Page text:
Gonorrhea is one type of Sexually Transmitted Infection (STI) that is caused by bacteria called Neisseria gonorrhoeae . Any gender can contract it by having sex (vaginal, oral, or anal) with someone who has the infection. In women and transmen, gonorrhea can enter the anus not only during anal sex but also if infected vaginal secretions are carried toward the anus. Once a person has gonorrhea they can infect another part of their own body.
About 80% of the women and trans men with gonorrhea have no symptoms.
Some women and trans*folks experience symptoms when they have gonorrhea of the cervix:
- Greenish-yellow discharge of pus from the vagina or cervix;
- Burning with urination
- Mushroom-like odor from the genital area
- Lower back pain or abdominal pain.
- Gonorrhea of the throat may be characterized by a sore throat.
- Gonorrhea of the anus includes a mucous dischage from the anus or itching in that area.
Men may also have no symptoms, but usually they notice:
- Burning while urinating
- A clear or creamy discharge from the penis that can be white, yellow or yellowish-green.
- A male's lymph nodes in the groin may be slightly swollen and tender.
Because people often have no symptoms, a person can unknowingly infect their partner. If your partner is being treated for gonorrhea, you should be treated at the same time.
What Are The Health Problems Associated With Gonorrhea?
- If untreated, gonorrhea can develop into a more complicated infection.
- In women and transmen it can cause Pelvic Inflammatory Disease, PID, when the infection spreads from the cervix to the lining of the uterus and the Fallopian tubes and thus causing scar tissue.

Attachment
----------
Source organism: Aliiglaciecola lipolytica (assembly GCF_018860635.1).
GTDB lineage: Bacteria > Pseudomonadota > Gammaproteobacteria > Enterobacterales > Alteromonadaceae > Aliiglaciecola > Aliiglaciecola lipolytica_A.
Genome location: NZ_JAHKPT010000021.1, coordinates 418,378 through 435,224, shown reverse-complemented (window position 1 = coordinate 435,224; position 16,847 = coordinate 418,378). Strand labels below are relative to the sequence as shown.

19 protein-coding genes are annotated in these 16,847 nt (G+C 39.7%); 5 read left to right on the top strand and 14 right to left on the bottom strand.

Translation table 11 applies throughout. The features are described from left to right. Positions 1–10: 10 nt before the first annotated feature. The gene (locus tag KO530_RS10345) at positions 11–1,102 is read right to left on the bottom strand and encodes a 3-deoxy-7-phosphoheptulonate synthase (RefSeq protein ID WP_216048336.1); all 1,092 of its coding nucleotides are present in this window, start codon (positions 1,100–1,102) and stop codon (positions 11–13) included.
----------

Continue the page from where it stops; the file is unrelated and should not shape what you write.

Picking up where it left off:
- Symptoms of PID include lower abdominal pain, pain with intercourse, pain during menstruation and irregular periods. The scarring of the tubes can possibly cause infertility and put a woman at higher risk for developing an ectopic pregnancy (a pregnancy that implants outside of the uterus).
- A woman or transman can transmit gonorrhea to their infant during birth. This can cause an eye infection or, if left untreated, blindness for the newborn.
Get tested for Gonorrhea at any WHS clinic. We test people of all genders. The test for gonorrhea is a simple urine test.
If you have been exposed to gonorrhea, it takes from two to ten days for possible symptoms to develop, or for a gonorrhea test to have a positive result.
If you are diagnosed as having gonorrhea, your sexual partners(s) should be treated as well. You are at risk to be re-infected without treating sexual partners or using condoms.
Gonorrhea is treated with antibiotics prescribed by your provider. It's a good idea to have a follow-up culture after treatment.
Using condoms and barrier methods of birth control (diaphragm, cervical cap) is an excellent way to reduce the chance of getting gonorrhea. Women who use Birth Control Pills or use an IUD are more susceptible to contracting gonorrhea, unless they use a male or female condom.
Test Your Knowledge
1. True or False: A person of any gender can give gonorrhea to a person of any gender.
2. True or False: Condoms are a HIGHLY effective way to prevent the transmission of gonorrhea.
3. True or False: The infection rate is highest in people under 25.
4. True or False: If you're have anal, vaginal or oral sex, the only way to know if you've been exposed is to get tested.
5. True or False: Most people will have a sexually transmitted infection during the course of their lifetime.